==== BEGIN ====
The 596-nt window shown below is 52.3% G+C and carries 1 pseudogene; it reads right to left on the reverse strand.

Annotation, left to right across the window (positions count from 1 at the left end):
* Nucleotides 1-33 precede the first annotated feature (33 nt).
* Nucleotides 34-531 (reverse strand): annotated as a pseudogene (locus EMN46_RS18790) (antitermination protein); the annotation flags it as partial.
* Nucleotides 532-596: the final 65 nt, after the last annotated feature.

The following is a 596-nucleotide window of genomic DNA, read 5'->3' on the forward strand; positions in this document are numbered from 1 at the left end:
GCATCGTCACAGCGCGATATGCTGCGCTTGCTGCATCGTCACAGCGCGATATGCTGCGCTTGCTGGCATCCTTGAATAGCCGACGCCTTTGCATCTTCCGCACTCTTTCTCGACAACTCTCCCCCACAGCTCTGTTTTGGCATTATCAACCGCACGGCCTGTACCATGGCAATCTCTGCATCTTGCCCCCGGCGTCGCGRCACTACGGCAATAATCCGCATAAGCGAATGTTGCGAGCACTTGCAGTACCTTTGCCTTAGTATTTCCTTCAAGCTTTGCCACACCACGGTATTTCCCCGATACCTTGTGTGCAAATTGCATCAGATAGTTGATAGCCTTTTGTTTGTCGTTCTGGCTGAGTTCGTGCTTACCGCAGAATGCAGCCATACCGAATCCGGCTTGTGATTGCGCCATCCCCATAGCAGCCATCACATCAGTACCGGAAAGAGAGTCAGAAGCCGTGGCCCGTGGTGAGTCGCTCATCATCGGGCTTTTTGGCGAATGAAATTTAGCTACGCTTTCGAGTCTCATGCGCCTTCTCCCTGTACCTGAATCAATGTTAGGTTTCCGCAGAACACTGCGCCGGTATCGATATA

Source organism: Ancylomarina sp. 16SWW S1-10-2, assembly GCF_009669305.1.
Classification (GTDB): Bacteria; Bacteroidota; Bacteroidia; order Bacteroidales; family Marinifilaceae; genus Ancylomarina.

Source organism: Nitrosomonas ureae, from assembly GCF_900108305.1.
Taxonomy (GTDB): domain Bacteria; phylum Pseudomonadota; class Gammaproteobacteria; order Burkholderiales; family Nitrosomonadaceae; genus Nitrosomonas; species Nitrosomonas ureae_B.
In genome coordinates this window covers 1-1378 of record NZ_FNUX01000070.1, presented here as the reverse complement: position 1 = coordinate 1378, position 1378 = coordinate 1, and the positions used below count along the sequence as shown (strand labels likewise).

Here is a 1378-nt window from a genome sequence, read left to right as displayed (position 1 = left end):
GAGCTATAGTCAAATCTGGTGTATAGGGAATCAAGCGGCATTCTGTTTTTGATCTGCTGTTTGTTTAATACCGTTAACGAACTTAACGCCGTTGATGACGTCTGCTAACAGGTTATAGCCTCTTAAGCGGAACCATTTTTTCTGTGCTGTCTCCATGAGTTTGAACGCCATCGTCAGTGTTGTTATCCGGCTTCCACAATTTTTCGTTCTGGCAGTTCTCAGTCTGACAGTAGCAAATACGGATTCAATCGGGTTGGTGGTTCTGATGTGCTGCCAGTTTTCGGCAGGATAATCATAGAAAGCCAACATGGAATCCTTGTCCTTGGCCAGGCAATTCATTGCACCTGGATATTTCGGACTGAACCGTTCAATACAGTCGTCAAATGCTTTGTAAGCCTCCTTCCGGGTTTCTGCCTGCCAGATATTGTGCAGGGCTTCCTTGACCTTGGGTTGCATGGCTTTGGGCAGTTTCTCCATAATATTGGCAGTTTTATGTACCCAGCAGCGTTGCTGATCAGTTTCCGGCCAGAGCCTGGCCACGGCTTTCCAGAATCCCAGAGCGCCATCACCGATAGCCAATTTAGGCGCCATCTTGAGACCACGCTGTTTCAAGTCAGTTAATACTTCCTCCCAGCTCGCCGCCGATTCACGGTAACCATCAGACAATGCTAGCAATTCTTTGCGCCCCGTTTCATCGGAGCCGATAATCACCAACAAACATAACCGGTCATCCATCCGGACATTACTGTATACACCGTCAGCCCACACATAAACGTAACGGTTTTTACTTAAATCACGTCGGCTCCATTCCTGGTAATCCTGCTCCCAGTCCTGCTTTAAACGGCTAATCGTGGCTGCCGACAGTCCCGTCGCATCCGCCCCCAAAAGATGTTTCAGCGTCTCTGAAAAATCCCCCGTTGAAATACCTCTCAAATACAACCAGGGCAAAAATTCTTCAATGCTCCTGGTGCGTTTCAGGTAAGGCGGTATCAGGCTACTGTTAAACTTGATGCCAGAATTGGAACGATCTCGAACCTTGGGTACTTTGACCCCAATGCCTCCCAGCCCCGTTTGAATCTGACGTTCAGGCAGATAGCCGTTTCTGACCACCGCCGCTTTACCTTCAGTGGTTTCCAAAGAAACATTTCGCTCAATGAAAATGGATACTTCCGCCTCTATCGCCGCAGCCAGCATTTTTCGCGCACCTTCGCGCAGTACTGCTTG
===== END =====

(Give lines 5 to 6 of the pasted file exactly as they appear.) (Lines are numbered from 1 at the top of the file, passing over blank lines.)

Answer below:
* Nucleotides 532-596: the final 65 nt, after the last annotated feature.

The following is a 596-nucleotide window of genomic DNA, read 5'->3' on the forward strand; positions in this document are numbered from 1 at the left end: